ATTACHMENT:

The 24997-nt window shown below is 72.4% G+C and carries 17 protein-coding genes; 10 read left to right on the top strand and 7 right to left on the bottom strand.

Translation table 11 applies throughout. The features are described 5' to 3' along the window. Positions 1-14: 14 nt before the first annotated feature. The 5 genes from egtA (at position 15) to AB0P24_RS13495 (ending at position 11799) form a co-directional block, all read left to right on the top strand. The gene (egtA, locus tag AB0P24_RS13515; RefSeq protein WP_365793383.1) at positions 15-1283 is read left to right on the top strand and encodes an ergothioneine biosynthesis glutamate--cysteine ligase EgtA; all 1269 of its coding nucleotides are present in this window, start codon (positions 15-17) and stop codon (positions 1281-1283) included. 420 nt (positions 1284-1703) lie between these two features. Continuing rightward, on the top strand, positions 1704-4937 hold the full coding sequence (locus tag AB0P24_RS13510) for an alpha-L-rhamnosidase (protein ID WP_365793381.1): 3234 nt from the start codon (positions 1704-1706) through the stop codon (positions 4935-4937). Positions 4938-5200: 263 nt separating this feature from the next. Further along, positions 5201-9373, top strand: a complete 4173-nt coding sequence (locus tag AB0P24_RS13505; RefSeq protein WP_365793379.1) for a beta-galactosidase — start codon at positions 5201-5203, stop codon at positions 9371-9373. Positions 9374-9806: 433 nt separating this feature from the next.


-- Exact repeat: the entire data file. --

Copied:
The 24997-nt window shown below is 72.4% G+C and carries 17 protein-coding genes; 10 read left to right on the top strand and 7 right to left on the bottom strand.

Translation table 11 applies throughout. The features are described 5' to 3' along the window. Positions 1-14: 14 nt before the first annotated feature. The 5 genes from egtA (at position 15) to AB0P24_RS13495 (ending at position 11799) form a co-directional block, all read left to right on the top strand. The gene (egtA, locus tag AB0P24_RS13515; RefSeq protein WP_365793383.1) at positions 15-1283 is read left to right on the top strand and encodes an ergothioneine biosynthesis glutamate--cysteine ligase EgtA; all 1269 of its coding nucleotides are present in this window, start codon (positions 15-17) and stop codon (positions 1281-1283) included. 420 nt (positions 1284-1703) lie between these two features. Continuing rightward, on the top strand, positions 1704-4937 hold the full coding sequence (locus tag AB0P24_RS13510) for an alpha-L-rhamnosidase (protein ID WP_365793381.1): 3234 nt from the start codon (positions 1704-1706) through the stop codon (positions 4935-4937). Positions 4938-5200: 263 nt separating this feature from the next. Further along, positions 5201-9373, top strand: a complete 4173-nt coding sequence (locus tag AB0P24_RS13505; RefSeq protein WP_365793379.1) for a beta-galactosidase — start codon at positions 5201-5203, stop codon at positions 9371-9373. Positions 9374-9806: 433 nt separating this feature from the next.